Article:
Many retail space leases provide the landlord the option of relocating the tenant at the landlord's expense. For example, consider a local retailer leasing 2000 square feet of retail space in a regional mall. The landlord is attempting to lease 10,000 square feet of space to a national retailer. However, to consummate the lease they need the 2000 square feet of space occupied by the smaller, local tenant.
Even if the landlord pays 100% of the cost to move your store, you will incur a loss. In addition to the time spent planning and executing the move, it will disrupt your business. Some previous customers will believe you have gone out of business and instead of realizing you've moved to a different location within the mall. Relocation clauses are another issue where the interests of the landlord and the tenant diverge.
Event of Default
An "event of default" is when either party does not perform as agreed upon in the lease. In some leases, the landlord has the right to terminate the lease if the tenant defaults. This can include both objective and subjective issues. An objective issue is timely payment of rent. A subjective of issue could be a product or service offered by the tenant which was not initially contemplated.
Non-Financial Event of Default - Example
For example, the tenant initially sold skateboards but is now also selling clothing for skateboarding. (Leases often define precisely what business the tenant may perform in the retail space. From a technical perspective, even a slightly different type of business is a violation of the lease, which is an event of default.)
Financial Event of Default - Example
Most landlords and most tenants act reasonably. However, some people are unreasonable. Consider the following example. Retail space is leased at a fixed rental rate agreed upon 10 years ago. The contract rent is $15 per square foot but the market rent is $30 per square foot. The lease continues for another 10 years at the same rental rate. Due to a clerical error, the tenant forgets to send a rent payment one month. The tenant has an exemplary history of timely payment for the previous 10 years.
However, this is an event of default on the lease. Instead of calling the tenant to inquire regarding the current month's rent, the landlord sends the tenant a notice of default. The notice of default informs the tenant the lease has been terminated and demands the tenant vacate the premises within 30 days.
What is Reasonable?
A reasonable solution is for the landlords to provide written notice in the event of a default. The tenant should have a reasonable period of time to cure the default. This issue becomes more complex when it is not possible for either the tenant or the landlord to cure the default.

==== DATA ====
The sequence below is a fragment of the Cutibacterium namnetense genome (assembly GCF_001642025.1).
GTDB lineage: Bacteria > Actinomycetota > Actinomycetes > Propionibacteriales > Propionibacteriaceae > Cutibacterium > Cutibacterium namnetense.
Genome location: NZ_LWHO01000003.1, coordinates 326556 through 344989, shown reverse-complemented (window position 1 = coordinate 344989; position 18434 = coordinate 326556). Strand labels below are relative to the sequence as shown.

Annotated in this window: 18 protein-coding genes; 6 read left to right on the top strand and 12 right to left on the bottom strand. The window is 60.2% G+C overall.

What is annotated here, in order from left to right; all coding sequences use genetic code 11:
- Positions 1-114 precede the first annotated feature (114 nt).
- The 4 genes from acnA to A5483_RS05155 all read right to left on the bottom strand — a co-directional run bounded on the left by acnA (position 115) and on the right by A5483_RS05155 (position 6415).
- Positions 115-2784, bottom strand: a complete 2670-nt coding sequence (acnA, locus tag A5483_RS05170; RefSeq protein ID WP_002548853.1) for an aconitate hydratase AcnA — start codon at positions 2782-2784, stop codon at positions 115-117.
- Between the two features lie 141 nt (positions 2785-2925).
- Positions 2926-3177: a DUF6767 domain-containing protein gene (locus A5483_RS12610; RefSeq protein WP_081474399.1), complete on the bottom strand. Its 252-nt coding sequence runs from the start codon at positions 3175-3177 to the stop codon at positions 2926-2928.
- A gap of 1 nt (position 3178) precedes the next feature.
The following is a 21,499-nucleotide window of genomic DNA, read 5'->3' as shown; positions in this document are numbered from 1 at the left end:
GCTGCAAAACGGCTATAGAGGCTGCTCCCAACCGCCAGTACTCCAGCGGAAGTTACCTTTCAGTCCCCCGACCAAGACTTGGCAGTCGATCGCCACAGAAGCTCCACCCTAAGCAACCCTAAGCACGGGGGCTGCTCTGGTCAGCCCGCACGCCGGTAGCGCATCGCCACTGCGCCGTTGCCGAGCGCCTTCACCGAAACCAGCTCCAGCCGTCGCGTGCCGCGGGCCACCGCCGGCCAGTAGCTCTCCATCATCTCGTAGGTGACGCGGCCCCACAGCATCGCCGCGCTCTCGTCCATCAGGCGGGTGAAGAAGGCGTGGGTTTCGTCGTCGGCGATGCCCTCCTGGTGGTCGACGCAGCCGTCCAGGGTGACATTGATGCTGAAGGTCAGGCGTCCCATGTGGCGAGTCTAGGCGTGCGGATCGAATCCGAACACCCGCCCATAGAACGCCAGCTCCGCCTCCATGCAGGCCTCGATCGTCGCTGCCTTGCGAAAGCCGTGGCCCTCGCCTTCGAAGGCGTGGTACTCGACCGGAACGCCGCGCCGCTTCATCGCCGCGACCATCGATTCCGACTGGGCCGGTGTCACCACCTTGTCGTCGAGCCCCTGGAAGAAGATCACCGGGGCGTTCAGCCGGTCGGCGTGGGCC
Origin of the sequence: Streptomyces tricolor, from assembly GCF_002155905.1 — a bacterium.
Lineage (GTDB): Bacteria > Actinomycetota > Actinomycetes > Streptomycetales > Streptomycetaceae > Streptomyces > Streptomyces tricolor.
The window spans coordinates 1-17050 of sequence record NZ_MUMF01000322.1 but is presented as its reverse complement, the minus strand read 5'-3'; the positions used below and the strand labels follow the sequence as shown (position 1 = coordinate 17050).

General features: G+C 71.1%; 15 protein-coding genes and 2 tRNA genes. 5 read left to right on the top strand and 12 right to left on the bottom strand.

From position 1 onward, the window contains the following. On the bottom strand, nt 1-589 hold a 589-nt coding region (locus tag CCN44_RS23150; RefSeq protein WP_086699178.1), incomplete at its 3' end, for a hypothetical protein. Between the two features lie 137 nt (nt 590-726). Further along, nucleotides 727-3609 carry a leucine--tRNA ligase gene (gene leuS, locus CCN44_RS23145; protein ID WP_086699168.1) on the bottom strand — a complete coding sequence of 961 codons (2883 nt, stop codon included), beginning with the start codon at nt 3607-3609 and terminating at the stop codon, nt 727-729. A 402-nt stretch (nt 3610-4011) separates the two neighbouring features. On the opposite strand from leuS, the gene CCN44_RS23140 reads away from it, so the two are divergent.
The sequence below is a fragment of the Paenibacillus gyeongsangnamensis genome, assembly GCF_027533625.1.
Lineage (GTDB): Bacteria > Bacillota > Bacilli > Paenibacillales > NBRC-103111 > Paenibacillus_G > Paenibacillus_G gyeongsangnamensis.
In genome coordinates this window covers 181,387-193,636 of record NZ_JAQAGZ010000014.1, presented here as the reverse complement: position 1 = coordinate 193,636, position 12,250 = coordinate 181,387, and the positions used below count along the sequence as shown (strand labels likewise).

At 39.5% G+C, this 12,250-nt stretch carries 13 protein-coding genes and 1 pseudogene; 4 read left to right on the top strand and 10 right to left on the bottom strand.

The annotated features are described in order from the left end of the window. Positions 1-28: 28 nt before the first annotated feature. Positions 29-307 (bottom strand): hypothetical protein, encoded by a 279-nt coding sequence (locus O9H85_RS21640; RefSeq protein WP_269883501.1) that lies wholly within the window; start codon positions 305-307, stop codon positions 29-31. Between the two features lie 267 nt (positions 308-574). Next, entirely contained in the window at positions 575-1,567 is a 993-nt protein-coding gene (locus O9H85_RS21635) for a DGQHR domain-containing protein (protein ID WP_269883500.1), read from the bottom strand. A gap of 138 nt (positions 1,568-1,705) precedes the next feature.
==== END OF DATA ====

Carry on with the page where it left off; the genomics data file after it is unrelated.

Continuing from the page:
What if Landlord Can't Perform?
For example, a lease includes an affirmation by the landlord to comply with local laws and regulations. However, city council retroactively increases the parking requirements. (The number of parking spaces required per 1000 square feet of space.) This issue is being intensely litigated by local retail center operators. However, final resolution of the litigation is not expected for three or four years. Should the tenant have the right to terminate the lease in this situation?
Most retail space leases address the venue for resolving disputes between the tenant and landlord. In most cases, the venue is state district court in either the location of the retail property or where the landlord is headquartered. The former is prevalent. There's a growing trend to require binding arbitration for disputes. The advantage it is a less expensive process to resolve differences of opinion. The disadvantage is forgoing some of your rights for a process which can be even more arbitrary than state district court.
Right to Terminate
Finally, tenants should consider providing themselves an escape clause. When starting a business, a high level of optimism and the excitement is typical and understandable. However, the actual business results sometimes fall far, far short of what was expected.
Right to Terminate - Example
For example, assume you had expected sales of $20,000 per week for your retail store and thought the very lowest level that could possibly occur would be $5,000 per week. Even though the $5,000 per week seemed like a very pessimistic scenario, you were comforted that the business would be profitable at this level. At least you'd be all the pay your expenses and pay yourself a barely adequate salary.
Unfortunately, the pessimistic scenario turned out to be wildly optimistic. For whatever reason, the stores only generating sales of $1500 per week. This is inadequate to pay your cost of operations.
What Rights Should You Require?
Should you have a right to terminate your five-year lease in this scenario? If you do terminate the lease, what is a reasonable amount to pay for expenses incurred by the landlord?
Beware of the Consequences
Although termination clauses and personal guarantees may seem like an arcane nuance when negotiating the lease for your new business, they are critical factors. If you personally guarantee the lease and do not have an option to terminate the lease if your business performs poorly, in a worst-case scenario you are faced with personal bankruptcy or funding an operating deficit for a long period of time.
This concludes the article on leasing retail space. By researching best practices for your competitors, carefully analyzing the demographics and psychographics of successful stores, identifying an appropriate submarket for your store, performing thorough due diligence regarding the retail space you are leasing and carefully negotiating the lease, you have substantially improved your chances of success. In addition, you will have mitigated your exposure in the event your retail establishment is not successful.
Artice Source: http://www.articlesphere.com
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